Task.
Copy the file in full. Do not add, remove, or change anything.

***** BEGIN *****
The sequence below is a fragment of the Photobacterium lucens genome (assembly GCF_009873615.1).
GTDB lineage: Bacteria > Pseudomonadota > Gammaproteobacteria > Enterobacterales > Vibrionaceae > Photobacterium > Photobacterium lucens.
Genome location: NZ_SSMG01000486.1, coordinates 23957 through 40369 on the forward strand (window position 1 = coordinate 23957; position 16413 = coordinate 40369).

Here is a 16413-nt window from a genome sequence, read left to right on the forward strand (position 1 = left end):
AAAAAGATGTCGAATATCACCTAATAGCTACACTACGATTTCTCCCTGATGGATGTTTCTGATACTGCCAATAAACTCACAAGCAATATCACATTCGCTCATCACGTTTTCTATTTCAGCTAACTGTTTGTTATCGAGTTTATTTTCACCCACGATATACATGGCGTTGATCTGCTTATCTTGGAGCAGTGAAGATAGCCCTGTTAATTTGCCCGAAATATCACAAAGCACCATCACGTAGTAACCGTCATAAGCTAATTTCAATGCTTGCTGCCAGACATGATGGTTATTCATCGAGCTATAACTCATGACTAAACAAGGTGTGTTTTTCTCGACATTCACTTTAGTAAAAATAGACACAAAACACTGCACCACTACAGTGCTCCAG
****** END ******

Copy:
The sequence below is a fragment of the Photobacterium lucens genome (assembly GCF_009873615.1).
GTDB lineage: Bacteria > Pseudomonadota > Gammaproteobacteria > Enterobacterales > Vibrionaceae > Photobacterium > Photobacterium lucens.
Genome location: NZ_SSMG01000486.1, coordinates 23957 through 40369 on the forward strand (window position 1 = coordinate 23957; position 16413 = coordinate 40369).

Here is a 16413-nt window from a genome sequence, read left to right on the forward strand (position 1 = left end):
AAAAAGATGTCGAATATCACCTAATAGCTACACTACGATTTCTCCCTGATGGATGTTTCTGATACTGCCAATAAACTCACAAGCAATATCACATTCGCTCATCACGTTTTCTATTTCAGCTAACTGTTTGTTATCGAGTTTATTTTCACCCACGATATACATGGCGTTGATCTGCTTATCTTGGAGCAGTGAAGATAGCCCTGTTAATTTGCCCGAAATATCACAAAGCACCATCACGTAGTAACCGTCATAAGCTAATTTCAATGCTTGCTGCCAGACATGATGGTTATTCATCGAGCTATAACTCATGACTAAACAAGGTGTGTTTTTCTCGACATTCACTTTAGTAAAAATAGACACAAAACACTGCACCACTACAGTGCTCCAG